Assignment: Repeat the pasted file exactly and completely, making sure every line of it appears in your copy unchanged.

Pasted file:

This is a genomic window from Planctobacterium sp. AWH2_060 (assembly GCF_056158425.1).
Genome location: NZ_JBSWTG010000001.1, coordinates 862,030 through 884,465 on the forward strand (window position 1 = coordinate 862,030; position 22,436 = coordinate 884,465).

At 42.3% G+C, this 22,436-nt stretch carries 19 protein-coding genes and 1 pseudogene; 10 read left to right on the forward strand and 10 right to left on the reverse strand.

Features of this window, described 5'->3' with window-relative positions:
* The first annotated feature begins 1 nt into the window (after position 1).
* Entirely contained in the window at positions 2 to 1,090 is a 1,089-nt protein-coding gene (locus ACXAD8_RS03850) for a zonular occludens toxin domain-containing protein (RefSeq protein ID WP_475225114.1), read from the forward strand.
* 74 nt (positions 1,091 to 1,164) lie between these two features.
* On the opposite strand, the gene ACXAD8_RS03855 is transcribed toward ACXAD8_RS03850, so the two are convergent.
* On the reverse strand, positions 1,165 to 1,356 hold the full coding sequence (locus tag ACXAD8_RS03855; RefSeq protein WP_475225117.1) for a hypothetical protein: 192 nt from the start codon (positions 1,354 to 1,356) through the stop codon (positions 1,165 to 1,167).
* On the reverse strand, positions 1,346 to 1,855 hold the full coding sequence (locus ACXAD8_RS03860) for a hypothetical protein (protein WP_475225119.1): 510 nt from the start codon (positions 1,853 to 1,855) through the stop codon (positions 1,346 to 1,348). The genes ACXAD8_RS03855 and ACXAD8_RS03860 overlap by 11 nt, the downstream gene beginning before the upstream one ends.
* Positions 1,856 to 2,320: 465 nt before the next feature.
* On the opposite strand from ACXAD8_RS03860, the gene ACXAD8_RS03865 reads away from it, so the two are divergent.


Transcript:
This is a genomic window from Planctobacterium sp. AWH2_060 (assembly GCF_056158425.1).
Genome location: NZ_JBSWTG010000001.1, coordinates 862,030 through 884,465 on the forward strand (window position 1 = coordinate 862,030; position 22,436 = coordinate 884,465).

At 42.3% G+C, this 22,436-nt stretch carries 19 protein-coding genes and 1 pseudogene; 10 read left to right on the forward strand and 10 right to left on the reverse strand.

Features of this window, described 5'->3' with window-relative positions:
* The first annotated feature begins 1 nt into the window (after position 1).
* Entirely contained in the window at positions 2 to 1,090 is a 1,089-nt protein-coding gene (locus ACXAD8_RS03850) for a zonular occludens toxin domain-containing protein (RefSeq protein ID WP_475225114.1), read from the forward strand.
* 74 nt (positions 1,091 to 1,164) lie between these two features.
* On the opposite strand, the gene ACXAD8_RS03855 is transcribed toward ACXAD8_RS03850, so the two are convergent.
* On the reverse strand, positions 1,165 to 1,356 hold the full coding sequence (locus tag ACXAD8_RS03855; RefSeq protein WP_475225117.1) for a hypothetical protein: 192 nt from the start codon (positions 1,354 to 1,356) through the stop codon (positions 1,165 to 1,167).
* On the reverse strand, positions 1,346 to 1,855 hold the full coding sequence (locus ACXAD8_RS03860) for a hypothetical protein (protein WP_475225119.1): 510 nt from the start codon (positions 1,853 to 1,855) through the stop codon (positions 1,346 to 1,348). The genes ACXAD8_RS03855 and ACXAD8_RS03860 overlap by 11 nt, the downstream gene beginning before the upstream one ends.
* Positions 1,856 to 2,320: 465 nt before the next feature.
* On the opposite strand from ACXAD8_RS03860, the gene ACXAD8_RS03865 reads away from it, so the two are divergent.